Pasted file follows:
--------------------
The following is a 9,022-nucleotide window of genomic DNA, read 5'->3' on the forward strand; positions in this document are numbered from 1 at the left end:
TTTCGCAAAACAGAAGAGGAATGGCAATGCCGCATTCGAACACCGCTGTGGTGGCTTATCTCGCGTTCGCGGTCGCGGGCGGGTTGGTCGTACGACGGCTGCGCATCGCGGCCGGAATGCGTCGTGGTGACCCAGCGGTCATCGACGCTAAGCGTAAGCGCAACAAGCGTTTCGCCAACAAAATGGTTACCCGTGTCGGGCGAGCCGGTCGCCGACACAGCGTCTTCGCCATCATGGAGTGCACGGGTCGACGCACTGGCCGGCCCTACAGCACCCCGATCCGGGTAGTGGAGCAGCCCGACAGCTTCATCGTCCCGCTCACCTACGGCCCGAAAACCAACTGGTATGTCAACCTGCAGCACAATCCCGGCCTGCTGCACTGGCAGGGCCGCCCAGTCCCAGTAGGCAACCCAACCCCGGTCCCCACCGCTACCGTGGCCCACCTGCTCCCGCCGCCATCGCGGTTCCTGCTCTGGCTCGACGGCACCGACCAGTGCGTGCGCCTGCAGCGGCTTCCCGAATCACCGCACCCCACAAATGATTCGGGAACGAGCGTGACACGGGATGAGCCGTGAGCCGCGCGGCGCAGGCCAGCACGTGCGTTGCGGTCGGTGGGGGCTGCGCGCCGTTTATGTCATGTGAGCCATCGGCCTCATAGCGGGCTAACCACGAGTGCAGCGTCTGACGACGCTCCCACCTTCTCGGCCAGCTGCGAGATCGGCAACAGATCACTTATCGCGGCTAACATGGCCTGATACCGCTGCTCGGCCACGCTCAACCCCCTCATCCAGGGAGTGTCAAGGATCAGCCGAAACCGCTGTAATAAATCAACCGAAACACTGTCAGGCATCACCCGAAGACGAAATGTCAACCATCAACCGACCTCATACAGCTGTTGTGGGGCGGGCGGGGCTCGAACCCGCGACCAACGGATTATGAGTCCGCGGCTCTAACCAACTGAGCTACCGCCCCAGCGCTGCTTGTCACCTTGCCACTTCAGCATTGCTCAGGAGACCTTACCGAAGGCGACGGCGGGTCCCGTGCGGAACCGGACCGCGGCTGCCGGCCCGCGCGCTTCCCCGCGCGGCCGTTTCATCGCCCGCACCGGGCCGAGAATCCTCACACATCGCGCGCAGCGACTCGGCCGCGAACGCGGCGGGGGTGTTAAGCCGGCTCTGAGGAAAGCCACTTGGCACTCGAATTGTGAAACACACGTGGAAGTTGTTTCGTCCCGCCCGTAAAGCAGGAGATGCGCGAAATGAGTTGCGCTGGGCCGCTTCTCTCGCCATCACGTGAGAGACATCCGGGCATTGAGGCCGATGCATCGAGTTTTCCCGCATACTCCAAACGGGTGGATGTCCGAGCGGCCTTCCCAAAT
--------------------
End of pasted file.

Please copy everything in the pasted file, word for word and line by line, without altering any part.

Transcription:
The following is a 9,022-nucleotide window of genomic DNA, read 5'->3' on the forward strand; positions in this document are numbered from 1 at the left end:
TTTCGCAAAACAGAAGAGGAATGGCAATGCCGCATTCGAACACCGCTGTGGTGGCTTATCTCGCGTTCGCGGTCGCGGGCGGGTTGGTCGTACGACGGCTGCGCATCGCGGCCGGAATGCGTCGTGGTGACCCAGCGGTCATCGACGCTAAGCGTAAGCGCAACAAGCGTTTCGCCAACAAAATGGTTACCCGTGTCGGGCGAGCCGGTCGCCGACACAGCGTCTTCGCCATCATGGAGTGCACGGGTCGACGCACTGGCCGGCCCTACAGCACCCCGATCCGGGTAGTGGAGCAGCCCGACAGCTTCATCGTCCCGCTCACCTACGGCCCGAAAACCAACTGGTATGTCAACCTGCAGCACAATCCCGGCCTGCTGCACTGGCAGGGCCGCCCAGTCCCAGTAGGCAACCCAACCCCGGTCCCCACCGCTACCGTGGCCCACCTGCTCCCGCCGCCATCGCGGTTCCTGCTCTGGCTCGACGGCACCGACCAGTGCGTGCGCCTGCAGCGGCTTCCCGAATCACCGCACCCCACAAATGATTCGGGAACGAGCGTGACACGGGATGAGCCGTGAGCCGCGCGGCGCAGGCCAGCACGTGCGTTGCGGTCGGTGGGGGCTGCGCGCCGTTTATGTCATGTGAGCCATCGGCCTCATAGCGGGCTAACCACGAGTGCAGCGTCTGACGACGCTCCCACCTTCTCGGCCAGCTGCGAGATCGGCAACAGATCACTTATCGCGGCTAACATGGCCTGATACCGCTGCTCGGCCACGCTCAACCCCCTCATCCAGGGAGTGTCAAGGATCAGCCGAAACCGCTGTAATAAATCAACCGAAACACTGTCAGGCATCACCCGAAGACGAAATGTCAACCATCAACCGACCTCATACAGCTGTTGTGGGGCGGGCGGGGCTCGAACCCGCGACCAACGGATTATGAGTCCGCGGCTCTAACCAACTGAGCTACCGCCCCAGCGCTGCTTGTCACCTTGCCACTTCAGCATTGCTCAGGAGACCTTACCGAAGGCGACGGCGGGTCCCGTGCGGAACCGGACCGCGGCTGCCGGCCCGCGCGCTTCCCCGCGCGGCCGTTTCATCGCCCGCACCGGGCCGAGAATCCTCACACATCGCGCGCAGCGACTCGGCCGCGAACGCGGCGGGGGTGTTAAGCCGGCTCTGAGGAAAGCCACTTGGCACTCGAATTGTGAAACACACGTGGAAGTTGTTTCGTCCCGCCCGTAAAGCAGGAGATGCGCGAAATGAGTTGCGCTGGGCCGCTTCTCTCGCCATCACGTGAGAGACATCCGGGCATTGAGGCCGATGCATCGAGTTTTCCCGCATACTCCAAACGGGTGGATGTCCGAGCGGCCTTCCCAAAT